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How To Plan A Garden Clearance Project

Updated on November 14, 2010

Best Time To Plan Your Garden Clearance Project

A Cheap Gardener? Wait! How Much Garden Can You Clear Yourself Or With Friends? The best time of year to plan your garden clearance project is during the period from winter to spring. You will have all the time to plan your landscape garden project safely indoors from the grey dank weather outside. It is also a quiet time to book rubbish removal skips and a cheap gardener or landscape garden contractors for after your big project is clear and ready to go.

Most trees and shrubs are bare of their heavy, thick foliage at this time of year, or in early spring, so you can get a better view down the garden and the branches and boughs are more manageable. Brambles are easier to handle too, although ivy is a pain all year round!

List For Your Garden Clearance Project

1. Make a Garden Clearance list of things/services you will need:

a) Skip

b) Shears,hedge-trimmer,spade,pruning saw,loppers,wheelbarrow,shredder

c) Gloves, protective clothing,health and safety equipment,goggles,ear defenders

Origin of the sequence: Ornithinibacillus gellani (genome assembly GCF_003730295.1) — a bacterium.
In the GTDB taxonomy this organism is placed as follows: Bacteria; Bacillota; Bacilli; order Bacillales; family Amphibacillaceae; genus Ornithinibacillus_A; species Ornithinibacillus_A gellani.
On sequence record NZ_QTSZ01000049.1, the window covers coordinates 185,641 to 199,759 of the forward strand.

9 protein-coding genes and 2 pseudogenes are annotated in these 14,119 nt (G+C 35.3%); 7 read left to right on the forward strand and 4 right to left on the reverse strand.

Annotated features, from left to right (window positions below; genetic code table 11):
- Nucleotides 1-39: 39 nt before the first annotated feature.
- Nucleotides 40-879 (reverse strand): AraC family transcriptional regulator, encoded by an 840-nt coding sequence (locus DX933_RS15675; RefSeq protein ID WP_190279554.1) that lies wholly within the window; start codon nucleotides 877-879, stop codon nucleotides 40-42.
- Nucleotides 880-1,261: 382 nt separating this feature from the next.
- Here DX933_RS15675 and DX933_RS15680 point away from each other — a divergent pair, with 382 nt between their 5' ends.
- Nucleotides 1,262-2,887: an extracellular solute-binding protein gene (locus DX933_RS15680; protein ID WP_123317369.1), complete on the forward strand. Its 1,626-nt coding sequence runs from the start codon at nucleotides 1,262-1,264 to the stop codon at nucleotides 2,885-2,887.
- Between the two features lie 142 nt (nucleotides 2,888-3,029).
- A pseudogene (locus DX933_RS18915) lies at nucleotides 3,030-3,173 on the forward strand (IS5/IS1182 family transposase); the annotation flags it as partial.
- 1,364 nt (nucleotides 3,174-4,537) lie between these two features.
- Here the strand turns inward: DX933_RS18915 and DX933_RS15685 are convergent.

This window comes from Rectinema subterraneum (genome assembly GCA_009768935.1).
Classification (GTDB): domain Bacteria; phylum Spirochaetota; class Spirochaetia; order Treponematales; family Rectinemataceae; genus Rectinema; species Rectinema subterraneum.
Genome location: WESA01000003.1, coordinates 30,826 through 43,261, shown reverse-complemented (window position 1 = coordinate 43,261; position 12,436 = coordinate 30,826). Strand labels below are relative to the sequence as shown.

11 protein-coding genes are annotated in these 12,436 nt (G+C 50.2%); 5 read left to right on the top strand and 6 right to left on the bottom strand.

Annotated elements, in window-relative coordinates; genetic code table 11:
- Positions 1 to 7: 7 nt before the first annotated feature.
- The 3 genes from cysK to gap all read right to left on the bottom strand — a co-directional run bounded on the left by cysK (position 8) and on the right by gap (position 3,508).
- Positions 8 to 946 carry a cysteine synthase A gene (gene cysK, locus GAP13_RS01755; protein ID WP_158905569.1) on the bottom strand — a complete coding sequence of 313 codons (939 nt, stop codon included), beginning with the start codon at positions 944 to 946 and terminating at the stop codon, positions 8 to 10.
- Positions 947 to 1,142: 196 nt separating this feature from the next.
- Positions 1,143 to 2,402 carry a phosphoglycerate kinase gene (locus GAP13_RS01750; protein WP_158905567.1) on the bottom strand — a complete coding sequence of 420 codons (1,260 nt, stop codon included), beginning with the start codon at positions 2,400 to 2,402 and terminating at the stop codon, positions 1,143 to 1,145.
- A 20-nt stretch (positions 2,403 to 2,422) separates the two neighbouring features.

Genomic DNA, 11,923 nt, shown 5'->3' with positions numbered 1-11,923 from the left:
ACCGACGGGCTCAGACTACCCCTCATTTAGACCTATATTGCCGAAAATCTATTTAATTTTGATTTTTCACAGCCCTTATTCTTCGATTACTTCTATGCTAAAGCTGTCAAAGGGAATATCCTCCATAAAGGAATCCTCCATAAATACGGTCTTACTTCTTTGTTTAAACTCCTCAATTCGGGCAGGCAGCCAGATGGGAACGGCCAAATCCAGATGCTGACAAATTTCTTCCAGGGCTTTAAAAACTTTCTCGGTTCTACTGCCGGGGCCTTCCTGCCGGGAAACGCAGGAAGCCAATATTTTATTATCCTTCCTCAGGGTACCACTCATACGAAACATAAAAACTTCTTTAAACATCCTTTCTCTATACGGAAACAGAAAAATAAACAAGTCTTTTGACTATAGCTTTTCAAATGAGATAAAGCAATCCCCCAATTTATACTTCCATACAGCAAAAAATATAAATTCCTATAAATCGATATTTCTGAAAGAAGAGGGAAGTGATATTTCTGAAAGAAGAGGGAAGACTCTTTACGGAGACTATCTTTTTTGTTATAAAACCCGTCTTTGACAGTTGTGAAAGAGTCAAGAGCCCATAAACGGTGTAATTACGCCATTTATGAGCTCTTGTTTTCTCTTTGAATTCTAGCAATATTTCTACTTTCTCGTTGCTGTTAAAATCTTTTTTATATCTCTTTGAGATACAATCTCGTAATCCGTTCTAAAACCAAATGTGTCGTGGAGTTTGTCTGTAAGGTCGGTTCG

d) Equipment hire for rotovator or mini-digger

Tasks For Your Garden Clearance Project

1. Clear garden of rubbish using wheelbarrow and boards to ferry waste to the skip, bonfire or shredder area.

2. Cut back any unwanted dead, dying, overgrown or neglected tree foliage or shrubs. Bush trees and free standing fruiting trees or bush trees like orchard trees should be pruned when in winter as they're dormant then. But any trees that have been trained like espaliers, peaches, fan-trained specimens or cordons are better pruned in August and September.

3. Trees that have become elderly and neglected trees can be very strong growers still and can get too large, with the fruit out of reach. You can re-juvenate them across two to three years if you by cut out all the dying, dead or diseased ridden wood along with some main branches to let more light in. You can also shorten some to side branches and thin any over-crowded spurs which will stimulate new shoots.

4. Rip out any unwanted ivy and brambles, taking as much root as you can. Do not compost.

5. Rotovate lumpy, brown, weedy old lawns and either re-seed or order turf. Put down new topsoil or organic matter first. Then sieve and level.

6. Order your pretty new plants!


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